Unionize International – Bust the Brands Where they Manufacture

The Logo of the Workers Assistance Center

Factory laborers within the Cavite Export Processing Zone (CEPZ) in the Philippines have an ally in the fight for the protection of their labor rights. The Workers Assistance Center (WAC) stands outside of the walls of CEPZ. They help empower the Filipino laborers to unionize.

I learned about this battleground between Laborer and Capitalist in Naomi Klein’s 2000 hit book, ‘No Logo’. She brings the narrative to the CEPZ after leading the reader through the change of economic focus of international corporations’ operations from manufacturing to brandmaking. The WAC provides training and support to the laborers tasked with producing the products that the major brands deem as secondary to image.

The book illustrates the emotions of the laborers as they discover the thousands of percent markups brands place on the prices of the shoes and clothing they produce at tens-of-cents on the item. The WAC encourages the laborers to unionize and they request help in identifying which brands are produced in which factories.

The organization has been active in the Philippines for over 20 years. Klein wrote about their operations in their first 5 years of existence. She showed the Center’s organizers reaching the laborers as they left the guarded export processing zone through security checkpoints at which they were searched.

She described them going to the workers’ dormitories with pamphlets and being received nervously by teenage girls, fearful for the potential repercussions for associating with the organizers. To join in efforts to unionize could mean death. She described the workshops they provided at the center to teach the laborers about labor rights.

Her descriptions paint a suppressed, paranoid, uninformed labor force. A press release on the website from 2016 shows that although they’re still fighting the battle, they now have a deeper well to pull their opposition from. The website displays several victories including the formation of the Solidarity of Cavite Workers and a collective bargaining agreement won in 2015.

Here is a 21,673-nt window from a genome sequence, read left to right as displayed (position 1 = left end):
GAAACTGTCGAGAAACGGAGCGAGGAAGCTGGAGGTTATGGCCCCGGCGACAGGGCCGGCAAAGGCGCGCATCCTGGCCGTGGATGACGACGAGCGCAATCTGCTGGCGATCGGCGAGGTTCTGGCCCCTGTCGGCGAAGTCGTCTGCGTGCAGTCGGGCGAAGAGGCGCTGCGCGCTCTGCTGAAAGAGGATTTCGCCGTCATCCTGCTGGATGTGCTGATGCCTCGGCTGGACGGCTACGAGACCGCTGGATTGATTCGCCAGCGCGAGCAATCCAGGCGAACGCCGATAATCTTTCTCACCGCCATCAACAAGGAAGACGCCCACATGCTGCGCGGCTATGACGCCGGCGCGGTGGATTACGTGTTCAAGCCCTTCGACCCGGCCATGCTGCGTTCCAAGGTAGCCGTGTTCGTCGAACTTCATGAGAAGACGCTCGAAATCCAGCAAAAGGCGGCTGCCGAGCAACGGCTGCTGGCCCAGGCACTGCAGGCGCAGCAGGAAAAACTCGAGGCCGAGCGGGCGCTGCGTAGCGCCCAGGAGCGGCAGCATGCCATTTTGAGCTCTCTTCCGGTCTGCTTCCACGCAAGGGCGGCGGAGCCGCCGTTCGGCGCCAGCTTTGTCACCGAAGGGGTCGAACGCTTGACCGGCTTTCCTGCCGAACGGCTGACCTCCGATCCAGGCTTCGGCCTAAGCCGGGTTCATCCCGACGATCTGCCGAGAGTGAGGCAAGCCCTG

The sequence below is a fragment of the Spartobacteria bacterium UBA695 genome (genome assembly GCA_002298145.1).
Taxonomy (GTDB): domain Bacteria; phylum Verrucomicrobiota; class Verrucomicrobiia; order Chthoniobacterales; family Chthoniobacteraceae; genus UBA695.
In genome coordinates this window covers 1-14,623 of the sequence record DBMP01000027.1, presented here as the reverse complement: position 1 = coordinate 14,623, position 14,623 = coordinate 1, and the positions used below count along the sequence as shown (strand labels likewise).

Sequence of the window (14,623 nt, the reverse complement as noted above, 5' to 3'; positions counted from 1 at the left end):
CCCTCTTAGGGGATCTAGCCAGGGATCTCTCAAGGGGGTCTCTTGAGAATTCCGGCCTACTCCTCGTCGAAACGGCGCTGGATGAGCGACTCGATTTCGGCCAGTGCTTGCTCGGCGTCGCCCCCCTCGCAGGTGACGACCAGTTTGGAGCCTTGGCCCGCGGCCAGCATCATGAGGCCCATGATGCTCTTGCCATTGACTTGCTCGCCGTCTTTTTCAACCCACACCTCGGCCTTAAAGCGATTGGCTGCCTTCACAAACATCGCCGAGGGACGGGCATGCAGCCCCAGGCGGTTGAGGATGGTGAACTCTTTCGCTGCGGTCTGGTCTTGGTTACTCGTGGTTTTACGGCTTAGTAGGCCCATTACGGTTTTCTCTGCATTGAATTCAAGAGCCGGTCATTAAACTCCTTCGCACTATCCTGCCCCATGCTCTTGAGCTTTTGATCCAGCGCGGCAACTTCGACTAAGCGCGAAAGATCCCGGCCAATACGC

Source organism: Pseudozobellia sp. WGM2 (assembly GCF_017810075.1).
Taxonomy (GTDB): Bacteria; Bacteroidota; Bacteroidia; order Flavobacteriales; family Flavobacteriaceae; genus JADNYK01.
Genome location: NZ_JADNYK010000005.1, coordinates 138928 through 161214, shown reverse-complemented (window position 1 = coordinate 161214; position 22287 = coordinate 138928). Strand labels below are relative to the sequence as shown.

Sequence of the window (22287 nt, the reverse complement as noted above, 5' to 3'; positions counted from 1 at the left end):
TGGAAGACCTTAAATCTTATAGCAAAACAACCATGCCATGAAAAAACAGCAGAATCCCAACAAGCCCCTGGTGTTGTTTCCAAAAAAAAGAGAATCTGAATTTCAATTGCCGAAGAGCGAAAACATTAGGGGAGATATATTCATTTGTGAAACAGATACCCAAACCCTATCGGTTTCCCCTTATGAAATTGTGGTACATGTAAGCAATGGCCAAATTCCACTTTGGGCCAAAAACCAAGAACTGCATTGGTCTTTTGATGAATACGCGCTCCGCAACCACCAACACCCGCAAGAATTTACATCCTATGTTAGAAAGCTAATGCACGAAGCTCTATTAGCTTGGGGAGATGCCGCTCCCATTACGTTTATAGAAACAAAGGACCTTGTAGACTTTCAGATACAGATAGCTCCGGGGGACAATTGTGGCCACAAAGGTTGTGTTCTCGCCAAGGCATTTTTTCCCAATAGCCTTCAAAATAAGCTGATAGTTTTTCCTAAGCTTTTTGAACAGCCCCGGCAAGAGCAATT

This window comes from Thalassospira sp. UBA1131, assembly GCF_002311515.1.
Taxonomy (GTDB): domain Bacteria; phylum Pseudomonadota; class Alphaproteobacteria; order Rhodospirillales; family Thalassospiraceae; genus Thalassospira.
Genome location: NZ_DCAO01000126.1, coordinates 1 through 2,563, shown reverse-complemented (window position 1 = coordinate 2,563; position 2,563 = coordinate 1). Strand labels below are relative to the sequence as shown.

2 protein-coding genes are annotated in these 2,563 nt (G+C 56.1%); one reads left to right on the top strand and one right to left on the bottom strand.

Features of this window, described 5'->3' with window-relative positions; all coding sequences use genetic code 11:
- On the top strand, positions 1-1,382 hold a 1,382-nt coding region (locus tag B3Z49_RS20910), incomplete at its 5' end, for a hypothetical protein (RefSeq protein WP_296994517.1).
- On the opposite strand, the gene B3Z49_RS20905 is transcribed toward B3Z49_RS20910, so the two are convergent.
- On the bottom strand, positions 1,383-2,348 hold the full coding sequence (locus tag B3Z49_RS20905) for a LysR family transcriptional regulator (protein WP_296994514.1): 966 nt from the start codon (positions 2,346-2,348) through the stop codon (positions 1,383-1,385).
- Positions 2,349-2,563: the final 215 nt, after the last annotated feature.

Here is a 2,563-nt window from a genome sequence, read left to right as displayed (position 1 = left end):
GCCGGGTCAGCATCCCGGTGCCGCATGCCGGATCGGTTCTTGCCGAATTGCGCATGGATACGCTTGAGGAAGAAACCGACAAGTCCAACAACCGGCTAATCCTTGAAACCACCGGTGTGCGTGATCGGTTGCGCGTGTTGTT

The video of an action below wouldn’t be out of place as a mild-mannered, anti-corporate action in an American mall. It shows a group of dancing women in red shirts behind a sign reading in English “One Billion Rising”. The women are celebrating a collective bargaining agreement and their first negotiated holiday. That holiday being March 8, International Women’s Day.

The CEPZ is a growing manufacturing zone that allows corporations to hide the human costs of their production from the consumers who buy their products. These manufacturing zones compliment the corporate prerogative to cut manufacturing costs and divert money to their branding efforts.

This left manufacturing to contracted factories whose main value to the brands was producing the product cheaply. They situated themselves in countries with low minimum wages. They cozied up to governments and lobbied for special tax statuses, and they exploited their hosts’ citizens.

When governments were successfully urged to demand that manufacturers treat their labor forces well, the factories would leave. If the friendly tax deals expired the companies would leave. Horror stories emerged of laborers being assaulted, union organizers being found dead, women inducing miscarriages to get around a management that would fire them for being pregnant.

Factories in the CEPZ were able to receive waivers on minimum wage laws and use local police as security for the zone and union busting forces.

The international community expressed their outrage and the brands made superficial changes to their behavior to mollify the public and stop getting caught but the behavior continued. Now the brands have been pressured to (publicize) change and to sign non-binding labor agreements and codes of conduct. The exploitation of labor by capitalists continues but victories have been won.

In the conclusion of ‘No Logo’ a WAC organizer says “The more significant way to resolve these problems lies with the workers themselves, inside the factory.” This was over 15 years ago, and the signing of a collective bargaining agreement celebrated below indicates some success on that front.

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